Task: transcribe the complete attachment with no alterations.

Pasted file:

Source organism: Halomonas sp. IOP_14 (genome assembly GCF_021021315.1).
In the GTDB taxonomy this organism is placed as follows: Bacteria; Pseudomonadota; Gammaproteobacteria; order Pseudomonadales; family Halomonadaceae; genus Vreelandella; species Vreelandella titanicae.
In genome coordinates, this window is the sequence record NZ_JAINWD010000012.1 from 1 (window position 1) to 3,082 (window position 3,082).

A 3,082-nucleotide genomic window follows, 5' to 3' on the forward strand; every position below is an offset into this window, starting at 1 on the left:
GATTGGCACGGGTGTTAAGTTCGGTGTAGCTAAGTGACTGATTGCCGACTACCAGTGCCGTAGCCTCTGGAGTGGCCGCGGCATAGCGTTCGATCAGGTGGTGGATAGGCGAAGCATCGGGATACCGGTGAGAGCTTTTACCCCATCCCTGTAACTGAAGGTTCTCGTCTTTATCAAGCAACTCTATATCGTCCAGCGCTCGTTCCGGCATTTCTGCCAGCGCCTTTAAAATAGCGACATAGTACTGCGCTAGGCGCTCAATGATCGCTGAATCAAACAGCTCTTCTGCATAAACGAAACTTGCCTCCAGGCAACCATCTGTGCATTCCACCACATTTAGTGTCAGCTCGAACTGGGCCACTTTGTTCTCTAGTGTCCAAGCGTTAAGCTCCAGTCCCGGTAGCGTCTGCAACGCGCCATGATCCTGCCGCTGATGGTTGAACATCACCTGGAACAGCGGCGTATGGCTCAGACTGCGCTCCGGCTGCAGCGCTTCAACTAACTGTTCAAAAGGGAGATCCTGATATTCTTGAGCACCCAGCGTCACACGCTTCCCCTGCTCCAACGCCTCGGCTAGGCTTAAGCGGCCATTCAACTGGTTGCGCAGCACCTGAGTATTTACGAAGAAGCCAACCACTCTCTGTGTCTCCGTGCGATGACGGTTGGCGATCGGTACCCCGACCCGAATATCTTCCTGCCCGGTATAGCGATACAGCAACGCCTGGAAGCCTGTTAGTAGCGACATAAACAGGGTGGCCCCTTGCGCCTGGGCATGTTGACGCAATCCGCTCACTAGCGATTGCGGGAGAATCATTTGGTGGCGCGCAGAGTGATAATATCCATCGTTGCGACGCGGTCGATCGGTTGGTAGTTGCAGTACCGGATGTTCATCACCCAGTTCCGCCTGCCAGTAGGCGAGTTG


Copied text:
Source organism: Halomonas sp. IOP_14 (genome assembly GCF_021021315.1).
In the GTDB taxonomy this organism is placed as follows: Bacteria; Pseudomonadota; Gammaproteobacteria; order Pseudomonadales; family Halomonadaceae; genus Vreelandella; species Vreelandella titanicae.
In genome coordinates, this window is the sequence record NZ_JAINWD010000012.1 from 1 (window position 1) to 3,082 (window position 3,082).

A 3,082-nucleotide genomic window follows, 5' to 3' on the forward strand; every position below is an offset into this window, starting at 1 on the left:
GATTGGCACGGGTGTTAAGTTCGGTGTAGCTAAGTGACTGATTGCCGACTACCAGTGCCGTAGCCTCTGGAGTGGCCGCGGCATAGCGTTCGATCAGGTGGTGGATAGGCGAAGCATCGGGATACCGGTGAGAGCTTTTACCCCATCCCTGTAACTGAAGGTTCTCGTCTTTATCAAGCAACTCTATATCGTCCAGCGCTCGTTCCGGCATTTCTGCCAGCGCCTTTAAAATAGCGACATAGTACTGCGCTAGGCGCTCAATGATCGCTGAATCAAACAGCTCTTCTGCATAAACGAAACTTGCCTCCAGGCAACCATCTGTGCATTCCACCACATTTAGTGTCAGCTCGAACTGGGCCACTTTGTTCTCTAGTGTCCAAGCGTTAAGCTCCAGTCCCGGTAGCGTCTGCAACGCGCCATGATCCTGCCGCTGATGGTTGAACATCACCTGGAACAGCGGCGTATGGCTCAGACTGCGCTCCGGCTGCAGCGCTTCAACTAACTGTTCAAAAGGGAGATCCTGATATTCTTGAGCACCCAGCGTCACACGCTTCCCCTGCTCCAACGCCTCGGCTAGGCTTAAGCGGCCATTCAACTGGTTGCGCAGCACCTGAGTATTTACGAAGAAGCCAACCACTCTCTGTGTCTCCGTGCGATGACGGTTGGCGATCGGTACCCCGACCCGAATATCTTCCTGCCCGGTATAGCGATACAGCAACGCCTGGAAGCCTGTTAGTAGCGACATAAACAGGGTGGCCCCTTGCGCCTGGGCATGTTGACGCAATCCGCTCACTAGCGATTGCGGGAGAATCATTTGGTGGCGCGCAGAGTGATAATATCCATCGTTGCGACGCGGTCGATCGGTTGGTAGTTGCAGTACCGGATGTTCATCACCCAGTTCCGCCTGCCAGTAGGCGAGTTG